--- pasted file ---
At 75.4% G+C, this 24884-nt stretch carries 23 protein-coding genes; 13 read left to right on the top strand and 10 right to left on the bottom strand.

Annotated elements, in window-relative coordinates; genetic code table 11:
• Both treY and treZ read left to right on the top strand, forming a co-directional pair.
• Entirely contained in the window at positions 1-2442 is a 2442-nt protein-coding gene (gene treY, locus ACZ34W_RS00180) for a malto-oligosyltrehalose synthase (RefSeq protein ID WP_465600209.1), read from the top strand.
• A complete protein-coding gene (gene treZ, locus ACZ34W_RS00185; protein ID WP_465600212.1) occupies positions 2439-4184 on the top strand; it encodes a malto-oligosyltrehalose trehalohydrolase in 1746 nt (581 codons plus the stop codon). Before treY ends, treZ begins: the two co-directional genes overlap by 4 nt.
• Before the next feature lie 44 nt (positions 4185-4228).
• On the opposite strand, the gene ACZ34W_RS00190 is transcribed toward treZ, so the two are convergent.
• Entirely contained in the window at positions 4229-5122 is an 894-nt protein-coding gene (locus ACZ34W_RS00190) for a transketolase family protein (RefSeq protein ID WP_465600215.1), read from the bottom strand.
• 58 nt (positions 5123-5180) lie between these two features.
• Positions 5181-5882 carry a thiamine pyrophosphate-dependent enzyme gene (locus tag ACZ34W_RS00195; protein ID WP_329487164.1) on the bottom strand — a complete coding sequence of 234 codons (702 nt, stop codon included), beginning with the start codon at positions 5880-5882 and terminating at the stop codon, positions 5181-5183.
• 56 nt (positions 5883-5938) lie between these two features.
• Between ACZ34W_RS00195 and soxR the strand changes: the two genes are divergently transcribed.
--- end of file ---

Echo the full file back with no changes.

At 75.4% G+C, this 24884-nt stretch carries 23 protein-coding genes; 13 read left to right on the top strand and 10 right to left on the bottom strand.

Annotated elements, in window-relative coordinates; genetic code table 11:
• Both treY and treZ read left to right on the top strand, forming a co-directional pair.
• Entirely contained in the window at positions 1-2442 is a 2442-nt protein-coding gene (gene treY, locus ACZ34W_RS00180) for a malto-oligosyltrehalose synthase (RefSeq protein ID WP_465600209.1), read from the top strand.
• A complete protein-coding gene (gene treZ, locus ACZ34W_RS00185; protein ID WP_465600212.1) occupies positions 2439-4184 on the top strand; it encodes a malto-oligosyltrehalose trehalohydrolase in 1746 nt (581 codons plus the stop codon). Before treY ends, treZ begins: the two co-directional genes overlap by 4 nt.
• Before the next feature lie 44 nt (positions 4185-4228).
• On the opposite strand, the gene ACZ34W_RS00190 is transcribed toward treZ, so the two are convergent.
• Entirely contained in the window at positions 4229-5122 is an 894-nt protein-coding gene (locus ACZ34W_RS00190) for a transketolase family protein (RefSeq protein ID WP_465600215.1), read from the bottom strand.
• 58 nt (positions 5123-5180) lie between these two features.
• Positions 5181-5882 carry a thiamine pyrophosphate-dependent enzyme gene (locus tag ACZ34W_RS00195; protein ID WP_329487164.1) on the bottom strand — a complete coding sequence of 234 codons (702 nt, stop codon included), beginning with the start codon at positions 5880-5882 and terminating at the stop codon, positions 5181-5183.
• 56 nt (positions 5883-5938) lie between these two features.
• Between ACZ34W_RS00195 and soxR the strand changes: the two genes are divergently transcribed.